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2.4. Metallicity Problems with Cepheids

In most applications of the Cepheid PL relation, metallicity effects are neglected, motivated by theoretical arguments that they will be very small. This results from double cancellations of the metallicity dependences between core luminosity and atmosphere, as well as between the effects of the helium abundance and of heavier elements. The expected effect is (Stothers 1988, Iben & Tuggle 1975; Chiosi et al. 1993)

Equation 8 (8)

for the lambda = V, I pass bands. A new calculation of Sandage et al. (1999) gives |gammalambda| < 0.1 for lambda = B, V, I.

When one is concerned with a 10% systematic error in the cosmic distance scale, the metallicity effect must be scrutinised. If it were as large as -0.5, say, the true Cepheid distance to normal spiral galaxies would be longer by 10% relative to LMC ([O/H] = -0.4). The calibrator SNe used in earlier papers (SN1937C, SN1972E, 1981B and 1990N) all reside in low Z galaxies, but recent additions include SNe in high Z galaxies (1989B, and notably 1998bu), thus the sample spans a wider metallicity range (see Figure 1 above). There is now no relative difference in metallicity effects any more between the SBF and SNIa calibrator samples (the offset is Delta[O/H] < 0.1). Therefore, we cannot ascribe the difference in H0 to the metallicity effect of the Cepheid PL relation: the effect slightly reduces H0 from both methods if the sign of gamma is negative.

However, it is important to know the magnitude of gamma. Observationally, Freedman & Madore (1990: FM) showed with the M31 data that the metallicity dependence is small (gammaBVRI = -0.32 ± 0.21). Gould (1994), however, reanalysed the same data and concluded it to be as large as gamma = -0.88 ± 0.16. The EROS collaboration derived gammaVI = -0.44 from a comparison between LMC and SMC (Beaulieu et al. 1997). Kochanek (1997) suggested gammaVI = -0.14 ± 0.14 from a global fit of galaxies with Cepheid observations. The metallicity dependence for Galactic Cepheids discussed in section 2.3.2 corresponds to gammaVJHK approx -2. Kennicutt et al. (1998) pointed out that the metallicity gradient of M31 used by Freedman & Madore is a factor of three too large and argued that the above values should be gammaBVRI = -0.94 ± 0.78 (FM) and -2.1 ± 1.1 (Gould).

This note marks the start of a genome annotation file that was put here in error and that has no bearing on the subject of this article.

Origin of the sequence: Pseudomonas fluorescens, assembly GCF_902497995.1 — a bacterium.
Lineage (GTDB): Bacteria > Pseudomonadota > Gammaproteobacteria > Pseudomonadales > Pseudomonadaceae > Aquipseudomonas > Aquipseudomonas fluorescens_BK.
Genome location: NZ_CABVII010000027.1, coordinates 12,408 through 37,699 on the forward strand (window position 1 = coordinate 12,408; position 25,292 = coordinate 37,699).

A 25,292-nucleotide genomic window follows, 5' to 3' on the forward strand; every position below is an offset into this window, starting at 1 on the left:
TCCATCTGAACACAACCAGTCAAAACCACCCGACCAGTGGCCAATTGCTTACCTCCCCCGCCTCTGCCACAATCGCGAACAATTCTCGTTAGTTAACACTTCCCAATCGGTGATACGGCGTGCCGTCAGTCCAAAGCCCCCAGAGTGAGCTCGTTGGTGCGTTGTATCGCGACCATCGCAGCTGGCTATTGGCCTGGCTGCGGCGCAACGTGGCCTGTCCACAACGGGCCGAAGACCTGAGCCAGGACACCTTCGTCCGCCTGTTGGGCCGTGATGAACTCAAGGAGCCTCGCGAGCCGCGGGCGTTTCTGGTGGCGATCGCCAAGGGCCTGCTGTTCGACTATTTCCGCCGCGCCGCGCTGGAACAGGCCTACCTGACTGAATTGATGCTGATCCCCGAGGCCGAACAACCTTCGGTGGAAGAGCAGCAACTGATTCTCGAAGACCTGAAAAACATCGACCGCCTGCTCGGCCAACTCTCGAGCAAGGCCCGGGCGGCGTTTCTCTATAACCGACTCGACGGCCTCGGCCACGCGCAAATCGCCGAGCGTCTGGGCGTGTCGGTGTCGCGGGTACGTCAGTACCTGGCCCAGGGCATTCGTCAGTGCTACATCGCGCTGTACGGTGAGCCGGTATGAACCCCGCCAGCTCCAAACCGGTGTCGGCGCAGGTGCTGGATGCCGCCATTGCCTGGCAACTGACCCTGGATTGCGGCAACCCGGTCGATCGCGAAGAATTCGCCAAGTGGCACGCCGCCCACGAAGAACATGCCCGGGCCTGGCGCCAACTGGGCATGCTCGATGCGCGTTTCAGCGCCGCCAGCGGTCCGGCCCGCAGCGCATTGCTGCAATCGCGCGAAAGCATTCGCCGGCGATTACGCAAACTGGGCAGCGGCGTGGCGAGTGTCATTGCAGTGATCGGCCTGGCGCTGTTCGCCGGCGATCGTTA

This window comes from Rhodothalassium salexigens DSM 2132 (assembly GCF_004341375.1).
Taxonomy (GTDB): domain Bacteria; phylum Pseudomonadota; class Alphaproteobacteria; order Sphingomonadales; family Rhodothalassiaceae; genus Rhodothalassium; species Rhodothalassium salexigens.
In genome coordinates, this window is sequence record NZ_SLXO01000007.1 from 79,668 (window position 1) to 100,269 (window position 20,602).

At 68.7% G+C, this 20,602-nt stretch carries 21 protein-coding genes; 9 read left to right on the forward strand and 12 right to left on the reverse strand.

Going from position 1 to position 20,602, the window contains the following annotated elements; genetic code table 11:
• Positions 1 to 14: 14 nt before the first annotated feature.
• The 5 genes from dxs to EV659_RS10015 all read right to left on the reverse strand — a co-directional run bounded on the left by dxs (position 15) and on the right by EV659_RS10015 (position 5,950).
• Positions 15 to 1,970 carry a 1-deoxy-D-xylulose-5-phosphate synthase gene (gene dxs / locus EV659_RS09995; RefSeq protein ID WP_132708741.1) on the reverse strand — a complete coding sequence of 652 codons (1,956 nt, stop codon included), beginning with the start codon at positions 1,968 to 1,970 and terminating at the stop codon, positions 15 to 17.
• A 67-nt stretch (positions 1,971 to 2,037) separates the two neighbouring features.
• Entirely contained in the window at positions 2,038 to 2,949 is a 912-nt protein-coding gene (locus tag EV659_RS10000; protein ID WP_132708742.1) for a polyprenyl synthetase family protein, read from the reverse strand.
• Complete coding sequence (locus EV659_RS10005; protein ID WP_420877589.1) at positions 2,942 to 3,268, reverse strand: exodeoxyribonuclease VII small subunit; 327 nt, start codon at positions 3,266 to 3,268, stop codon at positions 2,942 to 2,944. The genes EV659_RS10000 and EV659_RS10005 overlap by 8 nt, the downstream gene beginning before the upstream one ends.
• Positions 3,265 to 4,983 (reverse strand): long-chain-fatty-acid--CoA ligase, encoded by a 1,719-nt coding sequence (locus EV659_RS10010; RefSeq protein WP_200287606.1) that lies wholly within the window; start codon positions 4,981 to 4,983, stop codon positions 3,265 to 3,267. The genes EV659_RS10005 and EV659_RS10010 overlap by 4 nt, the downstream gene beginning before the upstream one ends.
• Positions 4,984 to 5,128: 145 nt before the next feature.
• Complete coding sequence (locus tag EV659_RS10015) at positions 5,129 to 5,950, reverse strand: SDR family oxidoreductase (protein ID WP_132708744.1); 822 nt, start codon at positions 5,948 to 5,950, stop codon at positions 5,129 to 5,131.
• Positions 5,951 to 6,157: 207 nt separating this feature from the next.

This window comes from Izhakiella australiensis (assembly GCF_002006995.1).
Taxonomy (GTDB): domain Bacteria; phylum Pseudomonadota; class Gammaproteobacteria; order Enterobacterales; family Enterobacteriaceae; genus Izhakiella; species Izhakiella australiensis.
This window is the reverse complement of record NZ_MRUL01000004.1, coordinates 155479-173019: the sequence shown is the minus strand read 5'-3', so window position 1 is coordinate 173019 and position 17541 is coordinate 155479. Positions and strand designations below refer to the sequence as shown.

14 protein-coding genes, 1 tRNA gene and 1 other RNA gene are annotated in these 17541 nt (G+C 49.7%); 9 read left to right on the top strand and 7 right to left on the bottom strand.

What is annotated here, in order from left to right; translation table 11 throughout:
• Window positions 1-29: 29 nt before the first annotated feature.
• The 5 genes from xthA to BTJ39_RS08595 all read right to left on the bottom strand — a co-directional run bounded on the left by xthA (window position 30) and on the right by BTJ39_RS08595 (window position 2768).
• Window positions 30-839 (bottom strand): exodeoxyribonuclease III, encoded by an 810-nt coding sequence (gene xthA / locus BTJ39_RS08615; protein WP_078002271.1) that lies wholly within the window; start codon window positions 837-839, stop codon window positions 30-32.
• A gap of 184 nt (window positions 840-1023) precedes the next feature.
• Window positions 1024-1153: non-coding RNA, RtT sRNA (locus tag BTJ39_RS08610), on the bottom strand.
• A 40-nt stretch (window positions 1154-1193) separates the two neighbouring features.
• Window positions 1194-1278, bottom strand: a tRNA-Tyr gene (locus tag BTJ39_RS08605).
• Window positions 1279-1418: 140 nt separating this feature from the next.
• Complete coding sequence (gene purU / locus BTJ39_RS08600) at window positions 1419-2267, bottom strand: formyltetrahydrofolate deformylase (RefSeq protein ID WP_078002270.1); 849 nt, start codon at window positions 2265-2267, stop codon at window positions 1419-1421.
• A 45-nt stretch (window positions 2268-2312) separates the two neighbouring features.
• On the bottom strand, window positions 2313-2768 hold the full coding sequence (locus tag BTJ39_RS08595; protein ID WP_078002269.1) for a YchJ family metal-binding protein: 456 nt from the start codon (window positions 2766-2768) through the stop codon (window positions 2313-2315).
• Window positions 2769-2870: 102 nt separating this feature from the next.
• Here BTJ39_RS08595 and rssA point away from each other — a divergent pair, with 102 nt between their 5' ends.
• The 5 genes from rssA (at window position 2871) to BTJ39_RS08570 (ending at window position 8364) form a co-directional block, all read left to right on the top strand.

Kennicutt et al. (1998) derived from HST observations of two fields in M101 that gammaVI = -0.24 ± 0.16, which is the value currently adopted in metallicity dependence analyses of the HST-KP group. If this is the true value, the effect on the distance scale is of the order of 5 ± 3% (H0 gets smaller). I would emphasize, however, that independent confirmations are necessary for this gamma value, since the M101 analysis is based only on V and I bands, and the effect of extinction might not be completely disentangled.

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